The main concern is that human activity may lead to the passing of a tipping point, after which climate stabilization will become impossible, even if the emissions of technogenic greenhouse gases were to be reduced [22]. Moreover, it has been shown [23] that there are many tipping elements that could lead to irreversible climate consequences. This creates confusion in the process of defining the strategic aims of global environmental activities and the ways to achieve them [24].
According to the International Energy Agency (IEA), volumes of CO2 emissions in 2019 amounted to 33 Gt, which is the peak value of all time. In addition, a significant part of these emissions is formed as a result of HCR use [25]. Multiple studies have been dedicated to the assessment of indirect losses [26] from the use of various HCR, for example: the use of land for the construction of power plants, accidents at production enterprises, servicing of nuclear waste sites, the higher probability of military conflicts due to rights of access to raw material resources, and many others. In accordance with several obsolete assessments, such factors may increase the cost of using energy resources by 0.29 $ (wind energy sector)–14.87 $ (coal) per 1 kWh [27]. However, to be relevant and useful, such assessments should be conducted on a regular basis and for different regions, with respect to the specifics of local legislation.
The second position on Global Warming suggests that the main drivers of climate change are not related to human activity, but are connected with natural reasons. For example, NASA believes that global warming is mainly caused by changes in the Earth’s orbit related to the sun. This opinion is based on the Milankovitch theory [28], which was initially ignored by the scientific community, but after the release of the study of Hays et al. [29], proving its validity in many aspects, much more attention has been given to it. However, it is extremely difficult to push this idea forward, due to objective technical and technological reasons.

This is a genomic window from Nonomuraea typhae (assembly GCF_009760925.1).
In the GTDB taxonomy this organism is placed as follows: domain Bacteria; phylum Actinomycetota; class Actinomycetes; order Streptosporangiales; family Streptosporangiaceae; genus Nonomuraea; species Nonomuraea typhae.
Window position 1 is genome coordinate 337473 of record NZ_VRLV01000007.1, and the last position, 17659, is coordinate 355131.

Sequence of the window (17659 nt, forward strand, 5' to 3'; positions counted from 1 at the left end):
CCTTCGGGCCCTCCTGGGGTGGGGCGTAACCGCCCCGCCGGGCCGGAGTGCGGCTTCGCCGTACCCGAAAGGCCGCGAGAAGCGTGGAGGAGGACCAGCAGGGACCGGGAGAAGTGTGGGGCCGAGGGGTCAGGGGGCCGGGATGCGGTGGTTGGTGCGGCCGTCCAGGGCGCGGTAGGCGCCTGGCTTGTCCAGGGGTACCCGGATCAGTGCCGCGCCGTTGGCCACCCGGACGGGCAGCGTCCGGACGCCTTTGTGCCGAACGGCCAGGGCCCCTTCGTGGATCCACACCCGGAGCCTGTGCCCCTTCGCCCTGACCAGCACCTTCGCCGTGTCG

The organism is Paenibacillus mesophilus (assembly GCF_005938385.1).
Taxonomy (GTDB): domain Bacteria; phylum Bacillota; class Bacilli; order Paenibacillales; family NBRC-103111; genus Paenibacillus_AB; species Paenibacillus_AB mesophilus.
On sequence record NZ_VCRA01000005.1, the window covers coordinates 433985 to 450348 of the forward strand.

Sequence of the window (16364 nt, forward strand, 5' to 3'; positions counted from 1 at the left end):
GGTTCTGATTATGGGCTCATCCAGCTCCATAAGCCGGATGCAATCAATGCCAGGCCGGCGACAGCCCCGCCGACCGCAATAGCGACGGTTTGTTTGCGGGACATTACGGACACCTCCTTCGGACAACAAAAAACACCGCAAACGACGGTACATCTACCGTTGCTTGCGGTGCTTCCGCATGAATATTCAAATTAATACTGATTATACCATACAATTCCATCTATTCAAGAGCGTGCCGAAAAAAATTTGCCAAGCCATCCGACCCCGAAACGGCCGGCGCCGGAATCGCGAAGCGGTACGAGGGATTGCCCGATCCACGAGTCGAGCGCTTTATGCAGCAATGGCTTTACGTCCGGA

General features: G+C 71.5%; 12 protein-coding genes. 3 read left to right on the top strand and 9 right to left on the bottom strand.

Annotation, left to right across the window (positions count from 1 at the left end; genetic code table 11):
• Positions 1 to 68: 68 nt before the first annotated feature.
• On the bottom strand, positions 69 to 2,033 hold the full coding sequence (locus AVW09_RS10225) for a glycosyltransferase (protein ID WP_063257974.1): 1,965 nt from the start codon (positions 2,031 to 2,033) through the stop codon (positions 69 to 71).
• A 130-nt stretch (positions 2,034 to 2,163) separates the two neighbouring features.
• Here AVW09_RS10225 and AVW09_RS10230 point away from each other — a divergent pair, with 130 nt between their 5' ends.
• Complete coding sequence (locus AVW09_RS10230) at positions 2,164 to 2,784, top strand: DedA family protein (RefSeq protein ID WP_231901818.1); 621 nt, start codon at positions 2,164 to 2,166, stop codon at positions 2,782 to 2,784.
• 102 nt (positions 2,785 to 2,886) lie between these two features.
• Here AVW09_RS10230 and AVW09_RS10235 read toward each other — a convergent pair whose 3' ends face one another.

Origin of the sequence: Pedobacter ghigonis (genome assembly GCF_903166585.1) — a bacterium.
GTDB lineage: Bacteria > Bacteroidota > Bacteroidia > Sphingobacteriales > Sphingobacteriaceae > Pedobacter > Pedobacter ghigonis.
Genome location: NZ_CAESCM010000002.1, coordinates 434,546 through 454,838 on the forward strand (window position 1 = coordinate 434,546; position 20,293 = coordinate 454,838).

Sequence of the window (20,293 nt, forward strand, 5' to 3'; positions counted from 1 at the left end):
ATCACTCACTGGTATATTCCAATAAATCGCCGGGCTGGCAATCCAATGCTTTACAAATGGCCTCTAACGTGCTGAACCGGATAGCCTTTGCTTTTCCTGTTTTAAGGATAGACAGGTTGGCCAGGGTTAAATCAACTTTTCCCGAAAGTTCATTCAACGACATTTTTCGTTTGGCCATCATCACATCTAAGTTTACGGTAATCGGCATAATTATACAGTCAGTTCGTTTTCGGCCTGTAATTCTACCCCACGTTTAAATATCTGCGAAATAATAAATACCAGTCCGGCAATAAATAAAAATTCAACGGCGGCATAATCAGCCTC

Another example is related to the influence of natural disasters. In accordance with [30], the annual volumes of CO2 emissions caused by volcanic activity may amount to almost 0.05–0.3 Gt per year. Another CO2 source is fires. For example, in 2010, forest fires in Russia resulted in CO2 emissions of more than 0.25 Gt [31]. Following the results of [32], the annual volume of CO2 emissions caused by forest fires in Russia amounted to more than 0.12 Gt for the period of 1998–2010. Forest fires in Indonesia in 1997 produced from 0.81 to 2.57 Gt of CO2 [33]. CO2 emissions as a result of burning peatlands in South-Eastern Asia are estimated at 0.637–2.255 Gt per year [34]. These are some examples of natural factors influencing the higher volume of greenhouse gas emissions, while forest fires occur regularly, especially on peatlands. In addition, according to [35], the entire volume of carbon accumulated in the atmosphere is less than the basis point of total carbon on the planet, while 99% is underground. Emissions of other greenhouse gases (CH4, NOx, etc.) have been studied to a very limited extent [36,37,38,39], making it quite complicated to assess their volumes in a substantiated way.
The main critical argument towards the volumes is that they make up less than 10% of total man-made CO2 emissions. However, it should be taken into account that volcanic activity, as well as fires, has taken place for thousands of years, while mankind only started to emit such CO2 volumes in recent decades. At the same time, it is obvious that additional technogenic emission is not a way to balance the global carbon cycle [40], and the contribution of mankind has become more visible in recent centuries [41].
Based on this, society is fed the idea that we should immediately reject usage of HCR without details about the dependence of our economic stability on these resources. Such an approach is questionable, because, in fact, we have to find a consensus on the need to improve the environmental safety of the processes in this industry and to support its development.
Therefore, if the significance of HCR in the economy is indisputable, the political rhetoric in this field and the attempts to create a strongly negative perception of all HCR among the public, without attention given to the differences between fuels and between the technologies of their production and use, is a point of debate. Hence, it is a very important question: “Should we continue a discrimination policy towards the HCR due to their contribution to a global carbon emission, or should conditions for the sustainable development of this industry be created?”, since forecasted HCR production shows that they will play a significant role in the global economy for several decades in the future.

3. Alternative Energy Technologies. Problems and Prospects